Chronic intermittent hypoxia causes hepatitis in a mouse model of diet-induced fatty liver

Vladimir Savransky, Shannon Bevans, Ashika Nanayakkara, Jianguo Li, Philip L. Smith, Michael S. Torbenson, Vsevolod Y. Polotsky

Research output: Contribution to journalArticle

144 Scopus citations

Abstract

Obstructive sleep apnea (OSA) causes chronic intermittent hypoxia (CIH) during sleep. OSA is associated with nonalcoholic steatohepatitis (NASH) in obese individuals and may contribute to progression of nonalcoholic fatty liver disease from steatosis to NASH. The purpose of this study was to examine whether CIH induces inflammatory changes in the liver in mice with diet-induced hepatic steatosis. C57BL/6J mice (n = 8) on a high-fat, high-cholesterol diet were exposed to CIH for 6 mo and were compared with mice on the same diet exposed to intermittent air (control; n = 8). CIH caused liver injury with an increase in serum ALT (461 ± 58 U/l vs. 103 ± 16 U/l in the control group; P < 0.01) and AST (637 ± 37 U/l vs. 175 ± 13 U/l in the control group; P < 0.001), whereas alkaline phosphatase and total bilirubin levels were unchanged. Histology revealed hepatic steatosis in both groups, with mild accentuation of fat staining in the zone 3 hepatocytes in mice exposed to CIH. Animals exposed to CIH exhibited lobular inflammation and fibrosis in the liver, which were not evident in control mice. CIH caused significant increases in lipid peroxidation in serum and liver tissue; significant increases in hepatic levels of myeloperoxidase and proinflammatory cytokines IL-1β, IL-6, and CXC chemokine MIP-2; a trend toward an increase in TNF-α; and an increase in α1(I)-collagen mRNA. We conclude that CIH induces lipid peroxidation and inflammation in the livers of mice on a high-fat, high-cholesterol diet.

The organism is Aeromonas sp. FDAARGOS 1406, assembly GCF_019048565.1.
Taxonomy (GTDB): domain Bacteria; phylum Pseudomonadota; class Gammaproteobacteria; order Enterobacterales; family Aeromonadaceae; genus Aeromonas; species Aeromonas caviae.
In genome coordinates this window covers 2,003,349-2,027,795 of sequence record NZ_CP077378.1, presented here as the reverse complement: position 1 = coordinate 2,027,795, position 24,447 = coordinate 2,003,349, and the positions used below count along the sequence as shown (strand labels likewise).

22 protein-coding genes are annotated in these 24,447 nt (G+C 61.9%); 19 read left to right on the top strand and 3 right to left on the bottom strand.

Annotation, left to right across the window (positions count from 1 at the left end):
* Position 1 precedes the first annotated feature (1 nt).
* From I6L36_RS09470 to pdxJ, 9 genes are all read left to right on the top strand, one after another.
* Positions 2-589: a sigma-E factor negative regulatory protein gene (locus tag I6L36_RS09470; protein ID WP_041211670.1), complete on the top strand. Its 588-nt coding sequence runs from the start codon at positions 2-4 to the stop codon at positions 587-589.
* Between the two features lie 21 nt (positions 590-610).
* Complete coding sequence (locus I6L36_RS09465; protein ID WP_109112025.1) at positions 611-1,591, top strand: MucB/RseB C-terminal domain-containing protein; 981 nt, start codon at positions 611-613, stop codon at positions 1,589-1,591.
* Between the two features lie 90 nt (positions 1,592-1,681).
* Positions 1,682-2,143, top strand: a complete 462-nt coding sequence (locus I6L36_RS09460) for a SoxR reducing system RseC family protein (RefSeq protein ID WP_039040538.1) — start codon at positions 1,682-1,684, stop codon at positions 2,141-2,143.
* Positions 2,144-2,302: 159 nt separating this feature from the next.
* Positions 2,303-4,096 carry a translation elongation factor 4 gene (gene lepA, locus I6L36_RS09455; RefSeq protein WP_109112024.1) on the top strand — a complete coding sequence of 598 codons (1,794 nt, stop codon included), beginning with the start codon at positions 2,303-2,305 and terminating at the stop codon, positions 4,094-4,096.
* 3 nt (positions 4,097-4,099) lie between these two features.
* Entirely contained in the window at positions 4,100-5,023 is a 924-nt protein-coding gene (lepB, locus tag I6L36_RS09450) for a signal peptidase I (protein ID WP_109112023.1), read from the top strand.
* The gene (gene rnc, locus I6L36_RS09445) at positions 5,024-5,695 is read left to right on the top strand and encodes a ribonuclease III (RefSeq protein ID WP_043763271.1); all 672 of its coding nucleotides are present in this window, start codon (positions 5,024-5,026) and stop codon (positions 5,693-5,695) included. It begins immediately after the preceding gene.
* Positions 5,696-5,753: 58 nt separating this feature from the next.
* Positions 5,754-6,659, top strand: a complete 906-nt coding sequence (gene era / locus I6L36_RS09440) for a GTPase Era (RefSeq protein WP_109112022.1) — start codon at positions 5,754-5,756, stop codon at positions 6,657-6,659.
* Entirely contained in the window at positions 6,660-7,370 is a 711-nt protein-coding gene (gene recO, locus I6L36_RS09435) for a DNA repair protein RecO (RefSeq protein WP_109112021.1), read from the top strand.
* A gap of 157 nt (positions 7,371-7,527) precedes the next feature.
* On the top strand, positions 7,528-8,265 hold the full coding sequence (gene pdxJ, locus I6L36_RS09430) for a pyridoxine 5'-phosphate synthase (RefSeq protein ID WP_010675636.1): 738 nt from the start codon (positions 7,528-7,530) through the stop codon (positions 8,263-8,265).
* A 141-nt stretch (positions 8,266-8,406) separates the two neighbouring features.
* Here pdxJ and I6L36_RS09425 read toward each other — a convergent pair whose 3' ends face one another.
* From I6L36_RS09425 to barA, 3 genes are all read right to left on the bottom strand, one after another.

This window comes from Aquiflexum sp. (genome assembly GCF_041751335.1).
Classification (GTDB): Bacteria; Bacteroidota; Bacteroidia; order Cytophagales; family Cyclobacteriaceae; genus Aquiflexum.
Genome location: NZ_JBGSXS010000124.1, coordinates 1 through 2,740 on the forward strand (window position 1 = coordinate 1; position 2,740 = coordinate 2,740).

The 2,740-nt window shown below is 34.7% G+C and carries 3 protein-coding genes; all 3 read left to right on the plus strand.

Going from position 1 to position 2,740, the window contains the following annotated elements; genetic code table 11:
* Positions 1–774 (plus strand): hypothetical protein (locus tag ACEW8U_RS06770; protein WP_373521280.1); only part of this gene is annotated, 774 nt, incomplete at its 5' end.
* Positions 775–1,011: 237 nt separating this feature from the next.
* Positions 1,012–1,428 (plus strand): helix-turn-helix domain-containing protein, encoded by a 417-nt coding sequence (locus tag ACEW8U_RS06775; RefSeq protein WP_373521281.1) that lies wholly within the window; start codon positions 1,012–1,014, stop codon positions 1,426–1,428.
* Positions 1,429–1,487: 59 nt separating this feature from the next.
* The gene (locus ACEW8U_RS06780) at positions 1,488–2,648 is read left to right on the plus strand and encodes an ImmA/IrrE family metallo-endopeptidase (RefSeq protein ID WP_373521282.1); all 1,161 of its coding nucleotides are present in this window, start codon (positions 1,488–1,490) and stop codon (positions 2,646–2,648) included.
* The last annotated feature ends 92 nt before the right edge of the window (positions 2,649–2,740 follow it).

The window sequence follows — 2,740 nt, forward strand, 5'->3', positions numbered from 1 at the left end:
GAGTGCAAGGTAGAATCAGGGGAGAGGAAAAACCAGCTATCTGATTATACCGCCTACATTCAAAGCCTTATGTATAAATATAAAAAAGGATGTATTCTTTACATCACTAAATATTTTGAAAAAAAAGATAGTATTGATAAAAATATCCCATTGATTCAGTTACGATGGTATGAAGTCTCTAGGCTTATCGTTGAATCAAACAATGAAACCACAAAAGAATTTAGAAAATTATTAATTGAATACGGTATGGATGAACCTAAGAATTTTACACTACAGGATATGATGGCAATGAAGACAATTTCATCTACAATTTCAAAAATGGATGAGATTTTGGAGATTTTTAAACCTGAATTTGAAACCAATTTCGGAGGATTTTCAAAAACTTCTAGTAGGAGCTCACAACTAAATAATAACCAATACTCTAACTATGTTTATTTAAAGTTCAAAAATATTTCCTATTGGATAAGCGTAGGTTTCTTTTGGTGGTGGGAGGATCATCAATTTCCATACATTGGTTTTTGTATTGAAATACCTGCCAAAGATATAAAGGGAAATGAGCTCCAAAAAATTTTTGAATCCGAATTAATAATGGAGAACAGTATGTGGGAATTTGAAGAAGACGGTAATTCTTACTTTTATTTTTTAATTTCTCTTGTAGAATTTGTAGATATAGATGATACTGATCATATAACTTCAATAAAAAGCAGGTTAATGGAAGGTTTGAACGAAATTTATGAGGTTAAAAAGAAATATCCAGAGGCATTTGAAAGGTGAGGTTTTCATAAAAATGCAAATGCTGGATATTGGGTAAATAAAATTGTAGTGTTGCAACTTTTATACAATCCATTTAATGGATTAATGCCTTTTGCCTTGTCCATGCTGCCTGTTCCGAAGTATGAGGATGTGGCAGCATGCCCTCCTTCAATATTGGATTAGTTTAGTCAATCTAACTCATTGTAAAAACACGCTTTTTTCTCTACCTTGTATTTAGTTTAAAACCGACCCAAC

Original languageEnglish (US)
Pages (from-to)G871-G877
JournalAmerican Journal of Physiology - Gastrointestinal and Liver Physiology
Volume293
Issue number4
DOIs
StatePublished - Oct 1 2007

Keywords

  • Cytokine
  • Inflammation
  • Lipid peroxidation
  • Nonalcoholic fatty liver disease
  • Obstructive sleep apnea

ASJC Scopus subject areas

  • Physiology
  • Hepatology
  • Gastroenterology
  • Physiology (medical)

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